A startup backed by Bill Gates plans this week to begin operating what could be the largest carbon removal facility on the planet — a potentially remarkable achievement for a firm that’s only a year old.
The southern Arkansas plant owned by Graphyte aims to use carbon-rich sawdust and other woody waste from nearby paper mills to create biomass bricks that can be stored underground for centuries.
The company’s Loblolly facility — named after the pine tree species grown in the area — intends to start manufacturing the shoe-box-sized blocks no later than Friday and gradually scale up production, CEO Barclay Rogers told E&E News.
By the end of this year, it’s expected to assemble and bury enough bio-bricks to remove 15,000 metric tons of carbon dioxide from the atmosphere and to have the capacity to remove a further 50,000 tons in 2025.
At that point, he said, Graphyte “jumps to the top in terms of, not only the largest plant, but also the largest [carbon removal] company in the world — full stop.”
It’s a position Graphyte might not hold for long. There is intense competition to develop and deploy technologies that can filter massive quantities of heat-trapping carbon dioxide from the air and oceans — a response to the growing scientific, political and corporate support for carbon removal.
Climate scientists say scaling up carbon removal, along with slashing greenhouse gas emissions, is necessary to avoid the worst impacts of global warming. As a result, the fledgling industry has benefited from billions of dollars of policy support in the U.S. and other countries. Meanwhile, carbon removal startups have inked contracts with corporations looking to zero out their emissions such as American Airlines, which has agreed to pay for most of the tons Graphyte plans to remove this year.
The startup that’s delivered the most verified tons of permanent carbon removal to date is Charm Industrial. Using a process that converts agricultural waste into bio oil for underground injection, Charm has removed more than 6,600 tons of carbon since it was founded in 2018, according to CDR.fyi, a clearinghouse for industry data.
Climeworks and Heirloom Carbon Technologies, two pioneers of the direct air capture removal approach, both have commercial plants in operation that use fans, heat and piping to collect carbon for storage in concrete or rock formations. The plants scrub between 4,000 and 1,000 tons of CO2 from the sky annually.
Climeworks and Heirloom are collaborating on an Energy Department-subsidized direct air capture hub designed to eventually remove 1 million tons per year. If completed, that project would be capable of annually wiping out the carbon emissions produced by roughly 2.5 natural-gas-fired power plants over the same period, according to EPA data.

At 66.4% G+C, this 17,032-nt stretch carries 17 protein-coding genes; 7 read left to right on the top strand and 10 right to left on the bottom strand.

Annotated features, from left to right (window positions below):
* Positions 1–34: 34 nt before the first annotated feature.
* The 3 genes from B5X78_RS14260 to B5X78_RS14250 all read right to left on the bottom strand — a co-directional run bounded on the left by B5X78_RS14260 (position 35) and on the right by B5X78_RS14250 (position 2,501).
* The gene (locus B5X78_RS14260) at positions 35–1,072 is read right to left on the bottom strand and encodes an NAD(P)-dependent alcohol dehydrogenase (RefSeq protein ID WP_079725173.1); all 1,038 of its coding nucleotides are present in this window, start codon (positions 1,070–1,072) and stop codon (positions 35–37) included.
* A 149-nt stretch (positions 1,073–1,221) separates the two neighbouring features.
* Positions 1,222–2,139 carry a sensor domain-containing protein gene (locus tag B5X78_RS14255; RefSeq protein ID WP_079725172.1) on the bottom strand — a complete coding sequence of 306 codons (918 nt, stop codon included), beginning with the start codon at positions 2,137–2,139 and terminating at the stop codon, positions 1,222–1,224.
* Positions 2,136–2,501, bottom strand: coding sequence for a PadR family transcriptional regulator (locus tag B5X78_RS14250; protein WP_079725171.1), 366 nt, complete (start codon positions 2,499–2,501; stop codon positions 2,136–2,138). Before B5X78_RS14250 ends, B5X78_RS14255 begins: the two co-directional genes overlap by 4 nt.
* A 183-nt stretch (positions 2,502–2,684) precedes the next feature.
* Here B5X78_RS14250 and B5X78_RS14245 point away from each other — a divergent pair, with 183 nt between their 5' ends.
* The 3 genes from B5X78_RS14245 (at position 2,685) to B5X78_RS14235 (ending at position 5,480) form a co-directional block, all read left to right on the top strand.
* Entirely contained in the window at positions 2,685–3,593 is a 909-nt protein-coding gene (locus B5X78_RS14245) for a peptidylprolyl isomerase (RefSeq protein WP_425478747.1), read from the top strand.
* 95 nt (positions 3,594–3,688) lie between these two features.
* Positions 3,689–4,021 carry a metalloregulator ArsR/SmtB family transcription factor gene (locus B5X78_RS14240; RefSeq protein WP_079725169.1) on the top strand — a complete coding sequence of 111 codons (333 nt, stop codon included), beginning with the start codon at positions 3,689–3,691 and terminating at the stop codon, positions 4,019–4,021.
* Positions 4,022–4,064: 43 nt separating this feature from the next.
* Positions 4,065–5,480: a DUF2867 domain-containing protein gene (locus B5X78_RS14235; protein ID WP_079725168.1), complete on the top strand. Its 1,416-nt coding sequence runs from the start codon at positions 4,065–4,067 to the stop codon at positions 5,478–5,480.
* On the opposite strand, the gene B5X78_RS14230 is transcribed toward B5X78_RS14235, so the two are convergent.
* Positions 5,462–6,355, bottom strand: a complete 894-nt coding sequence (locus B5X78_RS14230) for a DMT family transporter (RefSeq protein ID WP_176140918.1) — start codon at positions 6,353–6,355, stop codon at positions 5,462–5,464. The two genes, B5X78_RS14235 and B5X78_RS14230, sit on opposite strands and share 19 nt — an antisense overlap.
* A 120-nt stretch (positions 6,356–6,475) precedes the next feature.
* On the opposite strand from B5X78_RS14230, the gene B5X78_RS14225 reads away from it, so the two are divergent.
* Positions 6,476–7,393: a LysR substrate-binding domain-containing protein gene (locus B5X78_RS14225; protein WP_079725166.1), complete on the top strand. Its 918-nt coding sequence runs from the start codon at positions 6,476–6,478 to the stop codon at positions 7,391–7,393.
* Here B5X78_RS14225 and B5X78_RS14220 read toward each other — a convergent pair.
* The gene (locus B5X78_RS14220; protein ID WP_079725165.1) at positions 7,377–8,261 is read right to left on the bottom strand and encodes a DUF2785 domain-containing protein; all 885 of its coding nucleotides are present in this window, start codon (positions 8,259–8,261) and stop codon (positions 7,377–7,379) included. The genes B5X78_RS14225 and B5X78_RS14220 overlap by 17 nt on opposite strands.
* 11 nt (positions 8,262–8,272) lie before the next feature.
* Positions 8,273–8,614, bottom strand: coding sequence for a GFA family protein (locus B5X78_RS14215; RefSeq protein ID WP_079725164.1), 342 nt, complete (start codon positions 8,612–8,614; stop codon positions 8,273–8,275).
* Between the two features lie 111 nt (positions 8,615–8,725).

Another contender for the carbon removal crown is Occidental Petroleum. The century-old oil driller is currently constructing a $1.1 billion direct air capture facility intended to remove 500,000 tons per year. It’s expected to come online next year. With the Biden administration’s support, Occidental is also developing a DAC hub capable of cleaning up twice that amount of climate pollution.
Move fast, sell cheap
Graphyte has focused on getting its facility up and running quickly, while keeping the price of its carbon removal services relatively low.
Rogers launched the company last February with the support of Gates’ clean technology investment firm Breakthrough Energy Ventures. Now it is poised to begin delivering on carbon removal purchases at a cost that’s far lower than more established companies, whose removals can sell for upwards of $500 per ton.
“Our sales price is $100 a ton,” he said. “We are selling at that price profitably.”
That’s possible, Rogers explained, because of the relative simplicity of the company’s process, which relies on photosynthesis to do the hard work of pulling carbon from the atmosphere. Graphyte takes papermaking waste products and then dries, wraps and buries them. That means the Arkansas plant, while novel, is still comparatively inexpensive.
“It’s not a billion-dollar facility, it’s in the $10 million-range of capital expenditures,” he said in a video interview from his home in Memphis, Tennessee.
While the bio-brick-making is set to begin soon — a process the company refers to as carbon casting — Graphyte is still waiting on the construction debris landfill permit it needs to bury them. Rogers said the company hopes state regulators will sign off on that sometime next month.